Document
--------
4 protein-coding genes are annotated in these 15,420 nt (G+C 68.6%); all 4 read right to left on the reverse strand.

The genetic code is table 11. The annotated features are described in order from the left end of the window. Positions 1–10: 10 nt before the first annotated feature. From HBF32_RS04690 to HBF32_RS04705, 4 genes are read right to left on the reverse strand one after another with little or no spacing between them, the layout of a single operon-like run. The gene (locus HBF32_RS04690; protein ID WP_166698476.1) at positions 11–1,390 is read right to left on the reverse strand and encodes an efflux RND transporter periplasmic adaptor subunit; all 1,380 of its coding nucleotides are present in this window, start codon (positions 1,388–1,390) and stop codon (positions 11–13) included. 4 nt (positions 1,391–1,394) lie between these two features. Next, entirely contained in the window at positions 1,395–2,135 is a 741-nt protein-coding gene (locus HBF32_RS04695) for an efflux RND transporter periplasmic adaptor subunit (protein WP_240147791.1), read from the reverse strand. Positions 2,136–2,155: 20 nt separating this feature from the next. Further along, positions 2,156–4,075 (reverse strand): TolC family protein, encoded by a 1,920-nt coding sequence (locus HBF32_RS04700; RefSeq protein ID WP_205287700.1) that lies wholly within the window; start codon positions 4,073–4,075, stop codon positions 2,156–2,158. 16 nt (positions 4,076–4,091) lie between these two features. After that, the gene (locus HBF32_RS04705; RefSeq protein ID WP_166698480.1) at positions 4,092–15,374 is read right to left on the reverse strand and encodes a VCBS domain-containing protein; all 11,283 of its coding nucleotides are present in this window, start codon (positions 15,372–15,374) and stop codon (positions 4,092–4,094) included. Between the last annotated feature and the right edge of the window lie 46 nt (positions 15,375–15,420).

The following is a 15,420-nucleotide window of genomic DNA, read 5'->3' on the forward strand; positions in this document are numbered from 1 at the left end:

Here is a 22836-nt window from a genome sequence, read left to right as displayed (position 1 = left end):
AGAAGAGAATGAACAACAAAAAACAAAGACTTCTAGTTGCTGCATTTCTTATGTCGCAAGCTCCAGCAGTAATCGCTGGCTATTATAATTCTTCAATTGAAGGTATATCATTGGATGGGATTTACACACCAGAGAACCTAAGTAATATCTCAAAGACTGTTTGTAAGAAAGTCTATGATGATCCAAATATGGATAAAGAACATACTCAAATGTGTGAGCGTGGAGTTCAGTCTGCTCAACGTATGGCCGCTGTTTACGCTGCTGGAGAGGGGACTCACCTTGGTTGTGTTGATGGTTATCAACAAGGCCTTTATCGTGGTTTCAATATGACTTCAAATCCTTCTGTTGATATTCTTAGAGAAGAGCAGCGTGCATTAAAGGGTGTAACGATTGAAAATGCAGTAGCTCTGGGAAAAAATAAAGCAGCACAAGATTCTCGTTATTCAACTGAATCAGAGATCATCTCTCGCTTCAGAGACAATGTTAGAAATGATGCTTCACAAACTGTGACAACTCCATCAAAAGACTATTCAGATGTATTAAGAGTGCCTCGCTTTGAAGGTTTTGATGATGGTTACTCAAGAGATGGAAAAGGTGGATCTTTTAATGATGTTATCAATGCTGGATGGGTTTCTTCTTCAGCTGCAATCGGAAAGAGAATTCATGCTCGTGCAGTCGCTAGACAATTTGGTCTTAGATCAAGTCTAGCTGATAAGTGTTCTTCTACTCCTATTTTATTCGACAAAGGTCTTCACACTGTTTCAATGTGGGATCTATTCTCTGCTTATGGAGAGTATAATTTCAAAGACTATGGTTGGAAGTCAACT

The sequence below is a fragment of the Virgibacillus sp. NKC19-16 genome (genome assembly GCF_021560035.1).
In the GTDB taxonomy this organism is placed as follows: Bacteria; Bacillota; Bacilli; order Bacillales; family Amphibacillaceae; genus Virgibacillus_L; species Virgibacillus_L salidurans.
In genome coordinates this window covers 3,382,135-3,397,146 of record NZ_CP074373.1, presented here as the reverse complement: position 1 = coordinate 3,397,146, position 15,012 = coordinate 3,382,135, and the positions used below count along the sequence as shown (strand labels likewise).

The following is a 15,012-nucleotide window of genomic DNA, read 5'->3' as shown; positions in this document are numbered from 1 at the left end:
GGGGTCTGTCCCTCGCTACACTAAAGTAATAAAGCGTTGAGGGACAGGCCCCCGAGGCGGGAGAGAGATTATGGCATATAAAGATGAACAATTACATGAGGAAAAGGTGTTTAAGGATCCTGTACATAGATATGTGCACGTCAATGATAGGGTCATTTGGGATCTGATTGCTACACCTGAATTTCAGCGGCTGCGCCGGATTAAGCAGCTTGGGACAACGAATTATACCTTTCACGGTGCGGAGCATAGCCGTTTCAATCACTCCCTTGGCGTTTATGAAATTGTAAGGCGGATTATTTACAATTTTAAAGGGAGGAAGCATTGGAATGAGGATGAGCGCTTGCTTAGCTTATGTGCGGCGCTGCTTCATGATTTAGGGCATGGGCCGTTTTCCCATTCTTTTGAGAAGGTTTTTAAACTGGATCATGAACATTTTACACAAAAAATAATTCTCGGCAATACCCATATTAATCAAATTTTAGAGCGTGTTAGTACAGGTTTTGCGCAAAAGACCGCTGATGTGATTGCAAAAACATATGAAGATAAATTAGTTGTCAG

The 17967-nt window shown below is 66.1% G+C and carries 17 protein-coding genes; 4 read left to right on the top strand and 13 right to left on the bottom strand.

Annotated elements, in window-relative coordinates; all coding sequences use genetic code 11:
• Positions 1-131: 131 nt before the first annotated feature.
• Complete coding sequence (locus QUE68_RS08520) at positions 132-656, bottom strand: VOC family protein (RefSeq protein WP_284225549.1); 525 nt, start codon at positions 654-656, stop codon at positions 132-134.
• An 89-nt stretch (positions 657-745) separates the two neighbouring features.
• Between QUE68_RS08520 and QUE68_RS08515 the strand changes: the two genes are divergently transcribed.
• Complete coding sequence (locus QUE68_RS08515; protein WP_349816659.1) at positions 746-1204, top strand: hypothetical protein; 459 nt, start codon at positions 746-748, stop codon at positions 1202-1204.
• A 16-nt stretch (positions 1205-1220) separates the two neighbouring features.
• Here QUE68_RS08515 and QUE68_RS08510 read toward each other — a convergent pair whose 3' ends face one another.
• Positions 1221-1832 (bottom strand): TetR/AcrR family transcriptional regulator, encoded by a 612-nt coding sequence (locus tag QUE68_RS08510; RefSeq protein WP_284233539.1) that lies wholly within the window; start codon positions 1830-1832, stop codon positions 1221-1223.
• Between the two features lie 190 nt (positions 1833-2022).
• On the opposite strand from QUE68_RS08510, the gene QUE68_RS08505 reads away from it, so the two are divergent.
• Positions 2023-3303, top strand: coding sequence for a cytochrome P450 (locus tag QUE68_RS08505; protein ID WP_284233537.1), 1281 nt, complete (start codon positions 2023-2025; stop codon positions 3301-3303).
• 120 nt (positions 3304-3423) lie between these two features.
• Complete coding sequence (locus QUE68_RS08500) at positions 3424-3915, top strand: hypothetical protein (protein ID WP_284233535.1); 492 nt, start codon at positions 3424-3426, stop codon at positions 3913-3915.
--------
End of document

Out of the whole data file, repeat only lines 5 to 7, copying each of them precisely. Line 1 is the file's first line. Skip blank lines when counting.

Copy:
AGAAGAGAATGAACAACAAAAAACAAAGACTTCTAGTTGCTGCATTTCTTATGTCGCAAGCTCCAGCAGTAATCGCTGGCTATTATAATTCTTCAATTGAAGGTATATCATTGGATGGGATTTACACACCAGAGAACCTAAGTAATATCTCAAAGACTGTTTGTAAGAAAGTCTATGATGATCCAAATATGGATAAAGAACATACTCAAATGTGTGAGCGTGGAGTTCAGTCTGCTCAACGTATGGCCGCTGTTTACGCTGCTGGAGAGGGGACTCACCTTGGTTGTGTTGATGGTTATCAACAAGGCCTTTATCGTGGTTTCAATATGACTTCAAATCCTTCTGTTGATATTCTTAGAGAAGAGCAGCGTGCATTAAAGGGTGTAACGATTGAAAATGCAGTAGCTCTGGGAAAAAATAAAGCAGCACAAGATTCTCGTTATTCAACTGAATCAGAGATCATCTCTCGCTTCAGAGACAATGTTAGAAATGATGCTTCACAAACTGTGACAACTCCATCAAAAGACTATTCAGATGTATTAAGAGTGCCTCGCTTTGAAGGTTTTGATGATGGTTACTCAAGAGATGGAAAAGGTGGATCTTTTAATGATGTTATCAATGCTGGATGGGTTTCTTCTTCAGCTGCAATCGGAAAGAGAATTCATGCTCGTGCAGTCGCTAGACAATTTGGTCTTAGATCAAGTCTAGCTGATAAGTGTTCTTCTACTCCTATTTTATTCGACAAAGGTCTTCACACTGTTTCAATGTGGGATCTATTCTCTGCTTATGGAGAGTATAATTTCAAAGACTATGGTTGGAAGTCAACT

The sequence below is a fragment of the Virgibacillus sp. NKC19-16 genome (genome assembly GCF_021560035.1).
In the GTDB taxonomy this organism is placed as follows: Bacteria; Bacillota; Bacilli; order Bacillales; family Amphibacillaceae; genus Virgibacillus_L; species Virgibacillus_L salidurans.